Cell Calcium 1988, 9:33-44. PubMed Abstract | Publisher Full Text OpenURL

  22. Di Rosa G, Odrijin T, Nixon RA, Arancio O: Calpain inhibitors: a treatment for Alzheimer's disease.

    J Mol Neurosci 2002, 19:135-141. PubMed Abstract | Publisher Full Text OpenURL

  23. Kelly BL, Vassar R, Ferreira A: Beta-amyloid-induced dynamin 1 depletion in hippocampal neurons. A potential mechanism for early cognitive decline in Alzheimer disease.

    J Biol Chem 2005, 280:31746-31753. PubMed Abstract | Publisher Full Text | PubMed Central Full Text OpenURL

  24. Nilsson E, Alafuzoff I, Blennow K, Blomgren K, Hall CM, Janson I, Karlsson I, Wallin A, Gottfreis CG, Karlsson JO: Calpain and calpastatin in normal and Alzheimer-degenerated human brain tissue.

    Neurobiol Aging 1990, 11:425-431. PubMed Abstract | Publisher Full Text OpenURL

  25. Bird CM, Burgess N: The hippocampus and memory: insights from spatial processing.

    Nat Rev Neurosci 2008, 9:182-194. PubMed Abstract | Publisher Full Text OpenURL

  26. Good MA, Hale G: The "Swedish" mutation of the amyloid precursor protein (APPswe) dissociates components of object-location memory in aged Tg2576 mice.

    Behav Neurosci 2007, 121:1180-1191. PubMed Abstract | Publisher Full Text OpenURL

  27. Squire LR, Wixted JT, Clark RE: Recognition memory and the medial temporal lobe: a new perspective.

    Nat Rev Neurosci 2007, 8:872-883. PubMed Abstract | Publisher Full Text | PubMed Central Full Text OpenURL

  28. Ramos JM, Vaquero JM: The perirhinal cortex of the rat is necessary for spatial memory retention long after but not soon after learning.

    Physiol Behav 2005, 86:118-127. PubMed Abstract | Publisher Full Text OpenURL

  29. Barker GR, Bird F, Alexander V, Warburton EC: Recognition memory for objects, place, and temporal order: a disconnection analysis of the role of the medial prefrontal cortex and perirhinal cortex.

    J Neurosci 2007, 27:2948-2957. PubMed Abstract | Publisher Full Text OpenURL

  30. Rogers JL, Kesner RP: Lesions of the dorsal hippocampus or parietal cortex differentially affect spatial information processing.

    Behav Neurosci 2006, 120:852-860. PubMed Abstract | Publisher Full Text OpenURL

  31. DeCoteau WE, Kesner RP: Effects of hippocampal and parietal cortex lesions on the processing of multiple-object scenes.

    Behav Neurosci 1998, 112:68-82. PubMed Abstract | Publisher Full Text OpenURL

  32. Heredia L, Helguera P, de Olmos S, Kedikian G, Solá Vigo F, LaFerla F, Staufenbiel M, de Olmos J, Busciglio J, Cáceres A, Lorenzo A: Phosphorylation of actin-depolymerizing factor/cofilin by LIM-kinase mediates amyloid beta-induced degeneration: a potential mechanism of neuronal dystrophy in Alzheimer's disease.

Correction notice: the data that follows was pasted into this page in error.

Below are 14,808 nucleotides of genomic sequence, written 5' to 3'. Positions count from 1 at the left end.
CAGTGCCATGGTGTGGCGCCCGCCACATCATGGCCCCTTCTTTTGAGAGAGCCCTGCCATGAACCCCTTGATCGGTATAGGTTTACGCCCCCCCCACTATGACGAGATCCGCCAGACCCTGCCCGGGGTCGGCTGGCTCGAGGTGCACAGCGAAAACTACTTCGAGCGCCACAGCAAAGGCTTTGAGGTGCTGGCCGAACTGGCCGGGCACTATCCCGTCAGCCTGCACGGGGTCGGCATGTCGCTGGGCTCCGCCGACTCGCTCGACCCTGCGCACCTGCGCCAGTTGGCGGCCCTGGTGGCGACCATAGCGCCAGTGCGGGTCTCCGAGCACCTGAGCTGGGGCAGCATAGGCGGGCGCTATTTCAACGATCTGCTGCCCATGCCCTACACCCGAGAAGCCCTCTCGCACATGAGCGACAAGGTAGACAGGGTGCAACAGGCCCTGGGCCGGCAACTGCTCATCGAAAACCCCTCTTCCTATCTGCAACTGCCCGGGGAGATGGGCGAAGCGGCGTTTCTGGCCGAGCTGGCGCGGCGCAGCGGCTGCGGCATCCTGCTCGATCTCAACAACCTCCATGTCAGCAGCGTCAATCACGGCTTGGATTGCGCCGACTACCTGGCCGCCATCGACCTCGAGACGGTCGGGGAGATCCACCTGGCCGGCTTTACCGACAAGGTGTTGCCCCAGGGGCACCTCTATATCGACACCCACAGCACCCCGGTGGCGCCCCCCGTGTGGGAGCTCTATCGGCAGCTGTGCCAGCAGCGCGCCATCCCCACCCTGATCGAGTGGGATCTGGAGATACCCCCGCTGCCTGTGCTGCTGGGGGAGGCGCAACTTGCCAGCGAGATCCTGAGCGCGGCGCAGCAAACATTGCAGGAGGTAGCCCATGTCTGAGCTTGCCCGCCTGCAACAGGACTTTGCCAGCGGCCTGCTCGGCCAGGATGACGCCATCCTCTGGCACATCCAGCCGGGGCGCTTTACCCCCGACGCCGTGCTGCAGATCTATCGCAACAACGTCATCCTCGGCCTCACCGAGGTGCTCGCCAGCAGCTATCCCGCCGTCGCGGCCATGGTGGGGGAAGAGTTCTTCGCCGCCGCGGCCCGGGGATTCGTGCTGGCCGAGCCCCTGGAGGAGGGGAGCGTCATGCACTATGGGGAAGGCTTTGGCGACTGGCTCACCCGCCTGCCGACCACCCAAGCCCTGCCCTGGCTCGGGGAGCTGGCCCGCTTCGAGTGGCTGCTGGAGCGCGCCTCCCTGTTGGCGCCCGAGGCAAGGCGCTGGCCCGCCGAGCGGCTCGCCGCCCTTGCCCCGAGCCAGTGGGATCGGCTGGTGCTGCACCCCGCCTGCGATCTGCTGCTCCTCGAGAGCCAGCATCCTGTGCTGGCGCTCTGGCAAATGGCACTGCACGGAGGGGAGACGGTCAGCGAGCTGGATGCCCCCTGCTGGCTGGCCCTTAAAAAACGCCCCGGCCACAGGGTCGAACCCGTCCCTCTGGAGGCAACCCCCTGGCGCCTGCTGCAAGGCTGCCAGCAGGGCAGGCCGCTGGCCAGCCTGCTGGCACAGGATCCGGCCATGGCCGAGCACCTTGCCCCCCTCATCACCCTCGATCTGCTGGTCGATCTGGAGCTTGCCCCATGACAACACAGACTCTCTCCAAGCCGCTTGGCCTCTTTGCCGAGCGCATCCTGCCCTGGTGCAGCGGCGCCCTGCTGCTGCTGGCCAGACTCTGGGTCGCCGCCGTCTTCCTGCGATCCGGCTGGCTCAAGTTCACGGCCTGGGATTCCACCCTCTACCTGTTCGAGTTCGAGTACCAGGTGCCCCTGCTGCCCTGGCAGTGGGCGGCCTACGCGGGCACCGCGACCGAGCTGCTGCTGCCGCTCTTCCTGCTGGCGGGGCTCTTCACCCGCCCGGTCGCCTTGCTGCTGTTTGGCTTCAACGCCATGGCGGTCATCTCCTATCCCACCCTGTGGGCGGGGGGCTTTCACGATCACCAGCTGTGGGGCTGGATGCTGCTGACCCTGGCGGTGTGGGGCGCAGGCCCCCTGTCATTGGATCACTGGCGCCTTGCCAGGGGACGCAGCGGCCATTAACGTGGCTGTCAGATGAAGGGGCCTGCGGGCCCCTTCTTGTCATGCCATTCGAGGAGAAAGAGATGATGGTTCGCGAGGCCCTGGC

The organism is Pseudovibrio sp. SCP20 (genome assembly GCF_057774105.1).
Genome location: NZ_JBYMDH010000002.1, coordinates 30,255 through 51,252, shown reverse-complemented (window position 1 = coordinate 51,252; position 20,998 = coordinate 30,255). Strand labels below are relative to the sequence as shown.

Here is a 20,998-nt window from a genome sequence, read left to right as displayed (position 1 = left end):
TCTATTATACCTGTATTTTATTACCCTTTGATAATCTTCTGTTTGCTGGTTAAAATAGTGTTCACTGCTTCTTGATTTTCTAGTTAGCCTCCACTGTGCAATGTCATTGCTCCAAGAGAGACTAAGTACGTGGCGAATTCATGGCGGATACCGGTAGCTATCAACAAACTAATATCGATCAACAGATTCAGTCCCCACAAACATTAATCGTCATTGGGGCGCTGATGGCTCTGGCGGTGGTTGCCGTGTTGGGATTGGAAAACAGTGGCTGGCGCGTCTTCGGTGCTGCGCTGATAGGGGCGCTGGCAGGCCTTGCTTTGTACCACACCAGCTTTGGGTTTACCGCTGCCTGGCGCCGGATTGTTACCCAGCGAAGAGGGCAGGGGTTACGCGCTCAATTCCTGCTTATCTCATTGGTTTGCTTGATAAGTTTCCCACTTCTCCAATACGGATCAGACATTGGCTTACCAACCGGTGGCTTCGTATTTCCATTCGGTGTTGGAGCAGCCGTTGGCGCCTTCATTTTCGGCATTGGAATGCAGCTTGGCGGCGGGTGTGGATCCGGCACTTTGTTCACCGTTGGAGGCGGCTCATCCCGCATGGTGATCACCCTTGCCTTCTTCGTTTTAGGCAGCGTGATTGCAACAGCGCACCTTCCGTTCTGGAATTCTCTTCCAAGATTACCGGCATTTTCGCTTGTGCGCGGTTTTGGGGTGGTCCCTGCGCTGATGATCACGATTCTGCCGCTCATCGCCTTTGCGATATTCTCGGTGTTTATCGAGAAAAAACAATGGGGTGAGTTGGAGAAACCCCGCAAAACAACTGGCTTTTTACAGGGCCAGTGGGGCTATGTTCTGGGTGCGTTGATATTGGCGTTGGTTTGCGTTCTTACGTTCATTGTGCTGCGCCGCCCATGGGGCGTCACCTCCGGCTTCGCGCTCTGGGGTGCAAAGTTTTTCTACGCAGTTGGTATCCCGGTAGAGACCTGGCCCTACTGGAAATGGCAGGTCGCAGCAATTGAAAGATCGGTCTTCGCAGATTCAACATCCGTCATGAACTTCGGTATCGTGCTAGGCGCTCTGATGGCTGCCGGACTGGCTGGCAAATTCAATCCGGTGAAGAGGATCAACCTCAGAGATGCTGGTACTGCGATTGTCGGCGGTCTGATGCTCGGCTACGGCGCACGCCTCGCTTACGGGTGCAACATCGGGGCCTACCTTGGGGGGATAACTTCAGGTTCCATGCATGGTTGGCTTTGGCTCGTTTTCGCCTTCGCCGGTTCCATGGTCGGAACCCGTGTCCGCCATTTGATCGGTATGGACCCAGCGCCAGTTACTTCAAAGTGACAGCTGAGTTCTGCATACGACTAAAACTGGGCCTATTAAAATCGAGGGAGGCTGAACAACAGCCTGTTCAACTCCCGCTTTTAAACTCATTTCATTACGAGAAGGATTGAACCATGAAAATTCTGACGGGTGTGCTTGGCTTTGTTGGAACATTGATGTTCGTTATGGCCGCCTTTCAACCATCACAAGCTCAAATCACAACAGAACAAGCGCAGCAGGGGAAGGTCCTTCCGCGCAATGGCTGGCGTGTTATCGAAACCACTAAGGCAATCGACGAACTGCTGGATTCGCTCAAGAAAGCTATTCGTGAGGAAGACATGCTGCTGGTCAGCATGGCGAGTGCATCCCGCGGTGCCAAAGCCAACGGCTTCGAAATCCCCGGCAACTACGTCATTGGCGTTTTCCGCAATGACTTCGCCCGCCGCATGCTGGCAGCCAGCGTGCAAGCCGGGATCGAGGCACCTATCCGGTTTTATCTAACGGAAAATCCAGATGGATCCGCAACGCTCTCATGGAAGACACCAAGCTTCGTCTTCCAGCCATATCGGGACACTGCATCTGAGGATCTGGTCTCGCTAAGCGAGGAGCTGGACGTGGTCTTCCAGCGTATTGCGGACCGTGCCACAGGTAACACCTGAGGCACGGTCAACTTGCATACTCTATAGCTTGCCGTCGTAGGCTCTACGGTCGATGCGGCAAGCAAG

J Neurosci 2006, 26:6533-6542. PubMed Abstract | Publisher Full Text OpenURL

  33. Song MS, Saavedra L, de Chaves EI: Apoptosis is secondary to non-apoptotic axonal degeneration in neurons exposed to Aβ in distal axons.

    Neurobiol Aging 2006, 27:1224-1238. PubMed Abstract | Publisher Full Text OpenURL

  34. Resende R, Pereira C, Agostinho P, Vieira AP, Malva JO, Oliveira CR: Susceptibility of hippocampal neurons to Abeta peptide toxicity is associated with perturbation of Ca2+ homeostasis.

    Brain Res 2007, 1143:11-21. PubMed Abstract | Publisher Full Text OpenURL

  35. Yao M, Nguyen TV, Pike CJ: Beta-amyloid-induced neuronal apoptosis involves c-Jun N-terminal kinase-dependent downregulation of Bcl-w.

    J Neurosci 2005, 25:1149-1158. PubMed Abstract | Publisher Full Text OpenURL

  36. Fifre A, Sponne I, Koziel V, Kriem B, Yen Potin FT, Bihain BE, Olivier JL, Oster T, Pillot T: Microtubule-associated protein MAP1A, MAP1B, and MAP2 proteolysis during soluble amyloid beta-peptide-induced neuronal apoptosis. Synergistic involvement of calpain and caspase-3.

    J Biol Chem 2006, 281:229-240. PubMed Abstract | Publisher Full Text OpenURL

  37. Tohda C, Tamura T, Komatsu K: Repair of amyloid beta(25–35)-induced memory impairment and synaptic loss by a Kampo formula, Zokumei-to.

    Brain Res 2003, 990:141-147. PubMed Abstract | Publisher Full Text OpenURL

  38. Shea TB, Cressman CM, Spencer MJ, Beermann ML, Nixon RA: Enhancement of neurite outgrowth following calpain inhibition is mediated by protein kinase C.

    J Neurochem 1995, 65:517-527. PubMed Abstract | Publisher Full Text OpenURL

  39. Robles E, Huttenlocher A, Gomez TM: Filopodial calcium transients regulate growth cone motility and guidance through local activation of calpain.

    Neuron 2003, 38:597-609. PubMed Abstract | Publisher Full Text OpenURL

  40. Nixon RA, Saito KI, Grynspan F, Griffin WR, Katayama S, Honda T, Mohan PS, Shea TB, Beermann M: Calcium-activated neutral proteinase (calpain) system in aging and Alzheimer's disease.

    Ann NY Acad Sci 1994, 747:77-91. PubMed Abstract OpenURL

  41. Doumit ME, Koohmaraie M: Immunoblot analysis of calpastatin degradation: evidence for cleavage by calpain in postmortem muscle.

    J Anim Sci 1999, 77:1467-1473. PubMed Abstract | Publisher Full Text OpenURL

  42. Vaisid T, Kosower NS, Katzav A, Chapman J, Barnoy S: Calpastatin levels affect calpain activation and calpain proteolytic activity in APP transgenic mouse model of Alzheimer's disease.

    Neurochem Int 2007, 51:391-397. PubMed Abstract | Publisher Full Text OpenURL

Pre-publication history

The pre-publication history for this paper can be accessed here:

http://www.biomedcentral.com/1472-6882/8/49/prepub